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Bill Haslam: Tennessee’s economic future is bright

Bill Haslam • Updated Sep 12, 2017 at 11:00 AM

Tennessee is a wonderful place to live, work and enjoy life and the rest of the world has taken notice of that. 

Recently, we traveled to Memphis to announce with the Tennessee Department of Tourist Development that the state set a record on the economic impact of tourism in 2016 with $19.3 billion in direct domestic and international travel expenditures. 

Additionally, all 95 counties saw more than $1 million in travel expenditures. We can expect the economic impact of tourism to grow this year with the Nashville Predators’ appearance in the Stanley Cup finals, the 40th anniversary of Elvis Presley’s passing and this month’s eclipse, and tourism will continue to increase in 2018 with a new direct flight between Nashville and London’s Heathrow Airport.

Tennessee isn’t just attracting visitors; we are also attracting jobs. Last month, we announced that Philips, Tyson Foods, Monogram Refrigeration and NFI are bringing jobs to the state, while Lifetime Products opened a new manufacturing and distribution facility in Knoxville.

With jobs coming to the state – and staying here – Tennessee’s unemployment rate hit another historic low. After reaching a record level in June, the number dropped in July to 3.4 percent. The decrease in Tennessee’s unemployment rate is outpacing national numbers, a sign of our state’s economic strength and ability to attract jobs.

This summer, I visited Tennessee farms and agricultural facilities with the Tennessee Department of Agriculture. As Tennessee’s largest industry, agriculture is critical to our state’s economy. Throughout the tour, I talked with and listened to our farmers to ensure that, as a state, we are providing the resources our agricultural industry needs to thrive. 

We convened the Tennessee Higher Education Summit on Aug. 18 when, for the first time, leaders and board members from all of Tennessee’s public higher education institutions and systems met to discuss the future of post-secondary education. The event focused on how we support students of all backgrounds and experiences in reaching their education goals and completing a degree or certificate. We also discussed the connection between education and the economy. Dennis Cuneo, who was previously senior vice president at Toyota North America and led site selection for the company, spoke to the group about the importance of educational attainment when companies are looking to expand or develop sites. He echoed what we know here in Tennessee. In order to have a robust economy, we need a strong education system that can develop a skilled workforce.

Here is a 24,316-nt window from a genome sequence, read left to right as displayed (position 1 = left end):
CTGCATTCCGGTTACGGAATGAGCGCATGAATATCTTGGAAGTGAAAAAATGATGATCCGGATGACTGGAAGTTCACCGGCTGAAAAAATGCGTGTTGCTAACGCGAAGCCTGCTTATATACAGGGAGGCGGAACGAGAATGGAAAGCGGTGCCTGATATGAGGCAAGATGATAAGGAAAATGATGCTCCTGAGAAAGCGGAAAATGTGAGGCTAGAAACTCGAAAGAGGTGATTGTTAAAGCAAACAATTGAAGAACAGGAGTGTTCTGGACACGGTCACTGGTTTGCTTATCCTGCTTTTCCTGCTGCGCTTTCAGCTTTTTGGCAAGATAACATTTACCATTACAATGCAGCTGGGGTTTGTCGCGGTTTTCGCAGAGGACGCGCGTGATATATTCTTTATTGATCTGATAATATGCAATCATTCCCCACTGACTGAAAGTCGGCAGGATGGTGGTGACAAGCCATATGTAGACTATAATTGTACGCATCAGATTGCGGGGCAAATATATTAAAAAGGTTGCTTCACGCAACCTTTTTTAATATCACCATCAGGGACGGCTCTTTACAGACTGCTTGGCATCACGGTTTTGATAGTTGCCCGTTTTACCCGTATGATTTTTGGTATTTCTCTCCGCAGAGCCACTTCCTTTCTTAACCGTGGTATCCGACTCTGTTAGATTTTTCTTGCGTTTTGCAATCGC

Crissy and I held the Kids’ State Dinner at the Tennessee Residence on Aug. 18 to celebrate children who won her Statewide Summer Reading Competition. Nearly 100 elementary-aged students from across the state joined us to share in a book-themed celebration and tell us why they love reading. From kids who were encouraged through reading to write their own stories to those who felt like they could experience a new world inside of a book, we were inspired by these young readers.

Two Tennessee soldiers finally came home to rest last month nearly 75 years after they died while serving their country. U.S. Army Staff Sgt. William Turner, of Nashville, died in December 1943 when his aircraft was shot down in the Netherlands. His remains were recently identified and brought home to Tennessee, where he was buried Aug. 22. Marine Cpl. Henry Andregg Jr., of Whitwell, died in 1943 in the Battle of Tarawa. His remains were identified earlier this year using DNA analysis and returned to Tennessee, where he was buried Aug. 25 in Chattanooga. These soldiers sacrificed their lives in service of our country and I am proud to honor their legacies.

Tennesseans have been quick to respond to the devastation caused by Hurricane Harvey in southeast Texas. The Tennessee Emergency Management Agency  deployed search and rescue teams last Wednesday, including 91 personnel from across the state, to affected areas. Tennessee Task Force 1 departed from Memphis earlier in the week. I am proud of these teams for bravely responding to this disaster and I hope you will join me in praying for their safety. Information is available on tn.gov for those who would like to contribute to search, rescue and recovery efforts in Texas.

Thank you for your continued interest in our work. You can offer any feedback at bill.haslam@tn.gov. Crissy and I hope you had a safe and happy Labor Day.

Bill Haslam is governor of Tennessee.

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